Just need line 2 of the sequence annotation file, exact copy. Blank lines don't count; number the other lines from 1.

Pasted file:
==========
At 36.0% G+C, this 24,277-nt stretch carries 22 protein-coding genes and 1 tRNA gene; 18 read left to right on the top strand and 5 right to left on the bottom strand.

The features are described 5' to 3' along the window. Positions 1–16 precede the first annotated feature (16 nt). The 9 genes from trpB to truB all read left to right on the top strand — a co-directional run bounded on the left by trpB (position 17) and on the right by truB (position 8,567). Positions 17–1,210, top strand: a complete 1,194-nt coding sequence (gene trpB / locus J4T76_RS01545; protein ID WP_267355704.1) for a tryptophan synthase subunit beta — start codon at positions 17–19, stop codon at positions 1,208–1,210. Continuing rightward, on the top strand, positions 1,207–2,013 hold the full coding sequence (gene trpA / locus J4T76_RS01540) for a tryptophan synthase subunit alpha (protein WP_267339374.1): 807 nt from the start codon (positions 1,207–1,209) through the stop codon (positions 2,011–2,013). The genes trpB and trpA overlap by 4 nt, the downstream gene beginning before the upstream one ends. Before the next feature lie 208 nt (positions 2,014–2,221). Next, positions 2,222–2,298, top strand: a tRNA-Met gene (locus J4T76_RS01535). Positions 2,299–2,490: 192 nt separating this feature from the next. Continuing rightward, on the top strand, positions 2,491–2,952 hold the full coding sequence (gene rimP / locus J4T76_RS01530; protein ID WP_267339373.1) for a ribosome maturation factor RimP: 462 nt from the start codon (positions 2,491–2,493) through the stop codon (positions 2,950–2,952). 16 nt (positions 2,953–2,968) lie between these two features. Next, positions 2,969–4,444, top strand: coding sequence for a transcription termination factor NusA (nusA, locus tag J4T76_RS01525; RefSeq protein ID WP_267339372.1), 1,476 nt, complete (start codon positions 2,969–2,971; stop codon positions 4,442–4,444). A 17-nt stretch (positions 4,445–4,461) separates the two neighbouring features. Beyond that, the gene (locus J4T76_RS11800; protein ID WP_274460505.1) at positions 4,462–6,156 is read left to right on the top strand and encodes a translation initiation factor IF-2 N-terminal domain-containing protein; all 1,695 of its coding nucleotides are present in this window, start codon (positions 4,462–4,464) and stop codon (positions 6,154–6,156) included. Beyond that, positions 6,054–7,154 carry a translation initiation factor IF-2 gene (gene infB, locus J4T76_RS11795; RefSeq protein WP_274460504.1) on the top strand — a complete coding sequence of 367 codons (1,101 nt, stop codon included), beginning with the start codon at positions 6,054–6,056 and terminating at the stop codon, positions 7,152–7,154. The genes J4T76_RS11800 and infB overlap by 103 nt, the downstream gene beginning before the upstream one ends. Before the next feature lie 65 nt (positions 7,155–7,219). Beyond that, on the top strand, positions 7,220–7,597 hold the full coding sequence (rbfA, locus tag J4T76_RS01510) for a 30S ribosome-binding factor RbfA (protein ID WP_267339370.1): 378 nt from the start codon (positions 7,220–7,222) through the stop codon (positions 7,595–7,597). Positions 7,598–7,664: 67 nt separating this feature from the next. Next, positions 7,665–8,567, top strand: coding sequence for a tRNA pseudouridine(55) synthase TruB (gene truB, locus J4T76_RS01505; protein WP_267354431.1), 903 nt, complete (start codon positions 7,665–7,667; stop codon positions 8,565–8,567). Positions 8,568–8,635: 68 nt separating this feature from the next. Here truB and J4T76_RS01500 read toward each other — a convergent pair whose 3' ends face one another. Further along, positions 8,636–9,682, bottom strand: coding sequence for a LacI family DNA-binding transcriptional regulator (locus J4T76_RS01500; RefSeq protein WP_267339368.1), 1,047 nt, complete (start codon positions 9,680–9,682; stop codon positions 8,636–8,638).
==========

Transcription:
The features are described 5' to 3' along the window. Positions 1–16 precede the first annotated feature (16 nt). The 9 genes from trpB to truB all read left to right on the top strand — a co-directional run bounded on the left by trpB (position 17) and on the right by truB (position 8,567). Positions 17–1,210, top strand: a complete 1,194-nt coding sequence (gene trpB / locus J4T76_RS01545; protein ID WP_267355704.1) for a tryptophan synthase subunit beta — start codon at positions 17–19, stop codon at positions 1,208–1,210. Continuing rightward, on the top strand, positions 1,207–2,013 hold the full coding sequence (gene trpA / locus J4T76_RS01540) for a tryptophan synthase subunit alpha (protein WP_267339374.1): 807 nt from the start codon (positions 1,207–1,209) through the stop codon (positions 2,011–2,013). The genes trpB and trpA overlap by 4 nt, the downstream gene beginning before the upstream one ends. Before the next feature lie 208 nt (positions 2,014–2,221). Next, positions 2,222–2,298, top strand: a tRNA-Met gene (locus J4T76_RS01535). Positions 2,299–2,490: 192 nt separating this feature from the next. Continuing rightward, on the top strand, positions 2,491–2,952 hold the full coding sequence (gene rimP / locus J4T76_RS01530; protein ID WP_267339373.1) for a ribosome maturation factor RimP: 462 nt from the start codon (positions 2,491–2,493) through the stop codon (positions 2,950–2,952). 16 nt (positions 2,953–2,968) lie between these two features. Next, positions 2,969–4,444, top strand: coding sequence for a transcription termination factor NusA (nusA, locus tag J4T76_RS01525; RefSeq protein ID WP_267339372.1), 1,476 nt, complete (start codon positions 2,969–2,971; stop codon positions 4,442–4,444). A 17-nt stretch (positions 4,445–4,461) separates the two neighbouring features. Beyond that, the gene (locus J4T76_RS11800; protein ID WP_274460505.1) at positions 4,462–6,156 is read left to right on the top strand and encodes a translation initiation factor IF-2 N-terminal domain-containing protein; all 1,695 of its coding nucleotides are present in this window, start codon (positions 4,462–4,464) and stop codon (positions 6,154–6,156) included. Beyond that, positions 6,054–7,154 carry a translation initiation factor IF-2 gene (gene infB, locus J4T76_RS11795; RefSeq protein WP_274460504.1) on the top strand — a complete coding sequence of 367 codons (1,101 nt, stop codon included), beginning with the start codon at positions 6,054–6,056 and terminating at the stop codon, positions 7,152–7,154. The genes J4T76_RS11800 and infB overlap by 103 nt, the downstream gene beginning before the upstream one ends. Before the next feature lie 65 nt (positions 7,155–7,219). Beyond that, on the top strand, positions 7,220–7,597 hold the full coding sequence (rbfA, locus tag J4T76_RS01510) for a 30S ribosome-binding factor RbfA (protein ID WP_267339370.1): 378 nt from the start codon (positions 7,220–7,222) through the stop codon (positions 7,595–7,597). Positions 7,598–7,664: 67 nt separating this feature from the next. Next, positions 7,665–8,567, top strand: coding sequence for a tRNA pseudouridine(55) synthase TruB (gene truB, locus J4T76_RS01505; protein WP_267354431.1), 903 nt, complete (start codon positions 7,665–7,667; stop codon positions 8,565–8,567). Positions 8,568–8,635: 68 nt separating this feature from the next. Here truB and J4T76_RS01500 read toward each other — a convergent pair whose 3' ends face one another. Further along, positions 8,636–9,682, bottom strand: coding sequence for a LacI family DNA-binding transcriptional regulator (locus J4T76_RS01500; RefSeq protein WP_267339368.1), 1,047 nt, complete (start codon positions 9,680–9,682; stop codon positions 8,636–8,638).